Rain or Shine: Where is the Weather Effect?
China Academy of Financial Research (CAFR); Yale School of Management; University of California, Davis - Graduate School of Management
William N. Goetzmann
Yale School of Management - International Center for Finance; National Bureau of Economic Research (NBER)
NBER Working Paper No. w9465
Saunders (1993) and Hirshleifer and Shumway (2001) document the effect of weather on stock returns. The proposed explanation in both papers is that investor mood affects cognitive processes and trading decisions. In this paper, we use a database of individual investor accounts to examine the weather effects on traders. Our analysis of the trading activity in five major U.S. cities over a six-year period finds vistually no difference in individuals propensity to buy or sell equities on cloudy days as opposed to sunny days. If the association between cloud cover and stock returns documented for New York and other world cities is indeed caused by investor mood swings, our findings suggest that researchers should focus on the attitudes of market-makers, news providers or other agents physically located in the city hosting the exchange. NYSE spreads widen on cloudy days. When we control for this, the significance of the weather effect is dramatically reduced. We interpret this as evidence that the behavior of market-makers, rather than individual investors, may be responsible for the relation between returns and weather.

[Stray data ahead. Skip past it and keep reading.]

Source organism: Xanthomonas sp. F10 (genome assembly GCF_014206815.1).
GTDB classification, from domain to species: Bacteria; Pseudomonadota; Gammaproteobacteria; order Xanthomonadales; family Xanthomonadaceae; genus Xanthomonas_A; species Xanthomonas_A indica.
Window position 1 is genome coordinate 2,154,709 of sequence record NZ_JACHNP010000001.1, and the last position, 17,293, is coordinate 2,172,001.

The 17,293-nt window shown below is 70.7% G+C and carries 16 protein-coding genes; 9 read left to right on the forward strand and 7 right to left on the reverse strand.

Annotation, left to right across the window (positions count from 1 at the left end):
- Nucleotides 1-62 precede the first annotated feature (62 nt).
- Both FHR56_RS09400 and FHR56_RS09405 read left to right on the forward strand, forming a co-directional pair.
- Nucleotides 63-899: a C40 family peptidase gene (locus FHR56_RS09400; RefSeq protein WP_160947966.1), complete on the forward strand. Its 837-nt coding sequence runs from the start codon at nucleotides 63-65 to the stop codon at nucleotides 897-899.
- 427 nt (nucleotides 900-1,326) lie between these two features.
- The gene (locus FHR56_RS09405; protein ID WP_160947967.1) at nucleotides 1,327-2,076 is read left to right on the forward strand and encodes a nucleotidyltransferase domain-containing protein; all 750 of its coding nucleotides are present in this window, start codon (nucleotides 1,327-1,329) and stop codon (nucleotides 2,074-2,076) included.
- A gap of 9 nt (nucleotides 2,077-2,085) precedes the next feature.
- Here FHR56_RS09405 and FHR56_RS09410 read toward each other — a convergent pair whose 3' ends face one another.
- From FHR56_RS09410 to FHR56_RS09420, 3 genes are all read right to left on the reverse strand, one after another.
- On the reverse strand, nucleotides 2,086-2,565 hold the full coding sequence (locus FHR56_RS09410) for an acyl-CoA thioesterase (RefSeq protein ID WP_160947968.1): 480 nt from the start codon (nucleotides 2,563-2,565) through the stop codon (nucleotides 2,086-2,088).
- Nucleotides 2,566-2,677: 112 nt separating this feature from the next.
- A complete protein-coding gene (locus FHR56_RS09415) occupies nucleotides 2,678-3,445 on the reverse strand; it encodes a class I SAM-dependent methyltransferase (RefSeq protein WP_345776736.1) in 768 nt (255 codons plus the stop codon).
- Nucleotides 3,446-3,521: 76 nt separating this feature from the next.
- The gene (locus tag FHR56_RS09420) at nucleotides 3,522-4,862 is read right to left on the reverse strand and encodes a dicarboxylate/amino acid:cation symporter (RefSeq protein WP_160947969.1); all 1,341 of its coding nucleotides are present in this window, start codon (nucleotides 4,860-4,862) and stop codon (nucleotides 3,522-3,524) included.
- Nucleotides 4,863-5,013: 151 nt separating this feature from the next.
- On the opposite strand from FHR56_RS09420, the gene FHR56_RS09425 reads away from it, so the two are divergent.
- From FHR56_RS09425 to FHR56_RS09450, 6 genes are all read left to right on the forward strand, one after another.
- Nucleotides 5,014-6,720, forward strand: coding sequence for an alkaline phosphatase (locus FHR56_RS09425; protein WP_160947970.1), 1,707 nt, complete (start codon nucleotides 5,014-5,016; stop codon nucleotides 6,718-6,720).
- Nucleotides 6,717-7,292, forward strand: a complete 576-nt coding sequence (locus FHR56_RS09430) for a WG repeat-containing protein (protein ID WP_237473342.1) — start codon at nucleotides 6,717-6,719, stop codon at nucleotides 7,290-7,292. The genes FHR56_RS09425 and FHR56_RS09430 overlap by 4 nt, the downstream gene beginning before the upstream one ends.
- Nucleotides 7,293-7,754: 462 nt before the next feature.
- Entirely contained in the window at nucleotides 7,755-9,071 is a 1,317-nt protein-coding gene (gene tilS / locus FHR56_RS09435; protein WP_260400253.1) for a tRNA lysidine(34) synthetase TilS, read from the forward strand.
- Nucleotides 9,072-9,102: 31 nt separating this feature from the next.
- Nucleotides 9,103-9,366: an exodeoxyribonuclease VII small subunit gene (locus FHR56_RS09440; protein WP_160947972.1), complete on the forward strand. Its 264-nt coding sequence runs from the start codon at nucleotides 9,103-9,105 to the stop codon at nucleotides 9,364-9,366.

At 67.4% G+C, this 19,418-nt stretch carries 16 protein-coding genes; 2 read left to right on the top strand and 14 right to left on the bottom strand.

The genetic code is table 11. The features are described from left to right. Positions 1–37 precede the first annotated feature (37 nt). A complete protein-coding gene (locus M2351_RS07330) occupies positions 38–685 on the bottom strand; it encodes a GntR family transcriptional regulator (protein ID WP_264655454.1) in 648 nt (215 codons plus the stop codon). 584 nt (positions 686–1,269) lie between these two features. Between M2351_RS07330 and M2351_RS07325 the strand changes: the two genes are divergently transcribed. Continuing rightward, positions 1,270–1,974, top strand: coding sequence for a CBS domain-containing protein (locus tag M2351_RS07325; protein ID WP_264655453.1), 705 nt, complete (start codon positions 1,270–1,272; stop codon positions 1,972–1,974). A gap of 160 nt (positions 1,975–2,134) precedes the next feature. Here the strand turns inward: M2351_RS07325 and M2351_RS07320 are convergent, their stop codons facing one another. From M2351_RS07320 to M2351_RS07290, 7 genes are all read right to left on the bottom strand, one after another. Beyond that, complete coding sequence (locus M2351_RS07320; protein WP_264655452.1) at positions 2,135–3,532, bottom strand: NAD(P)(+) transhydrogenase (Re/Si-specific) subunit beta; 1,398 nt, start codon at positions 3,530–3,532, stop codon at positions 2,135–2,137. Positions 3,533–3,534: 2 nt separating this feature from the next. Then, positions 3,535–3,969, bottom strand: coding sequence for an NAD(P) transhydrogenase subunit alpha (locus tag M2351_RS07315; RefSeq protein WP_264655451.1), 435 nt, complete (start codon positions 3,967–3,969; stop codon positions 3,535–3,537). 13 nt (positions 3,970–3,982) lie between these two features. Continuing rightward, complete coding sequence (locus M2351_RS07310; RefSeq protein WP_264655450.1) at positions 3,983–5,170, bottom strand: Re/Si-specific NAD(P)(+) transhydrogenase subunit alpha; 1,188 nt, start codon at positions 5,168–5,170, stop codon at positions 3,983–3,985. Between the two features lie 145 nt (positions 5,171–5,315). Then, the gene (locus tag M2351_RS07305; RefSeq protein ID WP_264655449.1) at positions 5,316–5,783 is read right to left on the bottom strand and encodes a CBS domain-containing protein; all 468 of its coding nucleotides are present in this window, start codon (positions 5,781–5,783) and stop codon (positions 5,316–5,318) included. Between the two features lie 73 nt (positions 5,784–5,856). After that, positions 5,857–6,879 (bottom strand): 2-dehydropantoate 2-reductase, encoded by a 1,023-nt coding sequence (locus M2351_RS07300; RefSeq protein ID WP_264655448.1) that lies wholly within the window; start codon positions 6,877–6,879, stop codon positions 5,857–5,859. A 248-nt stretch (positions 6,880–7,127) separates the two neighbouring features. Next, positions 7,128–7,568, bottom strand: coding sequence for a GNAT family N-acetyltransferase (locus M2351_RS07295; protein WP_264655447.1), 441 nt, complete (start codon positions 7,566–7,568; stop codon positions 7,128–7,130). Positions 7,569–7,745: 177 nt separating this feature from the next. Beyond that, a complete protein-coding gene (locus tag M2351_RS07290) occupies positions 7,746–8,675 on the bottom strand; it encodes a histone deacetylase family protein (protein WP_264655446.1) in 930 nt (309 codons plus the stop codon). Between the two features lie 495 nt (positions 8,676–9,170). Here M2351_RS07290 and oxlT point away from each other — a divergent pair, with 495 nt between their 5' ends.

Number of Pages in PDF File: 31working papers series
Date posted: February 2, 2003
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